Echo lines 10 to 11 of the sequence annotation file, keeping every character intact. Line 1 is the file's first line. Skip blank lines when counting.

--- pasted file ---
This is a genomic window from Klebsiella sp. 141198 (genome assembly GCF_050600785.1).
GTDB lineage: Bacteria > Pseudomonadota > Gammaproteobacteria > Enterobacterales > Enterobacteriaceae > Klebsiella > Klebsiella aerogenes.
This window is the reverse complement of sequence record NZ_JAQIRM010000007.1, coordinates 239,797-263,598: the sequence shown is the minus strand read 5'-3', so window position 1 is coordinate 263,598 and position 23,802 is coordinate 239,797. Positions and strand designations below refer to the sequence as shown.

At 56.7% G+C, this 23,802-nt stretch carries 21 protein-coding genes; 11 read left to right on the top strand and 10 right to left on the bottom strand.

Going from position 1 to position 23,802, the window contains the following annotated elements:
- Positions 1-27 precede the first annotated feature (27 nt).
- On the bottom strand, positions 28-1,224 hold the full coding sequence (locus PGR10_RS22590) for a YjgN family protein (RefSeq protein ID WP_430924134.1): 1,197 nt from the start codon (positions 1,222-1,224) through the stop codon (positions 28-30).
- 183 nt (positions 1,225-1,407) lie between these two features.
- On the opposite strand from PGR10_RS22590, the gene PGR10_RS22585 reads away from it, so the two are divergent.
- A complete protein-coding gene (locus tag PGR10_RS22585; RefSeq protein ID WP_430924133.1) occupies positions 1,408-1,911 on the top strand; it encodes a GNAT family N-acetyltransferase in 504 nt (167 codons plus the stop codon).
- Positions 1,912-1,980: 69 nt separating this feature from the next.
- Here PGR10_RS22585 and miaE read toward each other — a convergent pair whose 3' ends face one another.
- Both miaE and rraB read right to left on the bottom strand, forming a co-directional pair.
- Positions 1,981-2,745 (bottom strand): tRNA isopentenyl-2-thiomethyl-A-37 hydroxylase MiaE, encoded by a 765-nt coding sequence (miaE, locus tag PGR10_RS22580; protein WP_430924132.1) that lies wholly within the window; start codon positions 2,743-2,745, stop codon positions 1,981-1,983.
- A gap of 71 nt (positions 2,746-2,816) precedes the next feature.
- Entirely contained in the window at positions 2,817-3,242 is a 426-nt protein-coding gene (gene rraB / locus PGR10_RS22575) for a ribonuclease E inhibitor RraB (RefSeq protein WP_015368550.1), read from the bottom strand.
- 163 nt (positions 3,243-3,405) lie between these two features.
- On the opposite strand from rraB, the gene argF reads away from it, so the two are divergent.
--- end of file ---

- A complete protein-coding gene (locus tag PGR10_RS22585; RefSeq protein ID WP_430924133.1) occupies positions 1,408-1,911 on the top strand; it encodes a GNAT family N-acetyltransferase in 504 nt (167 codons plus the stop codon).
- Positions 1,912-1,980: 69 nt separating this feature from the next.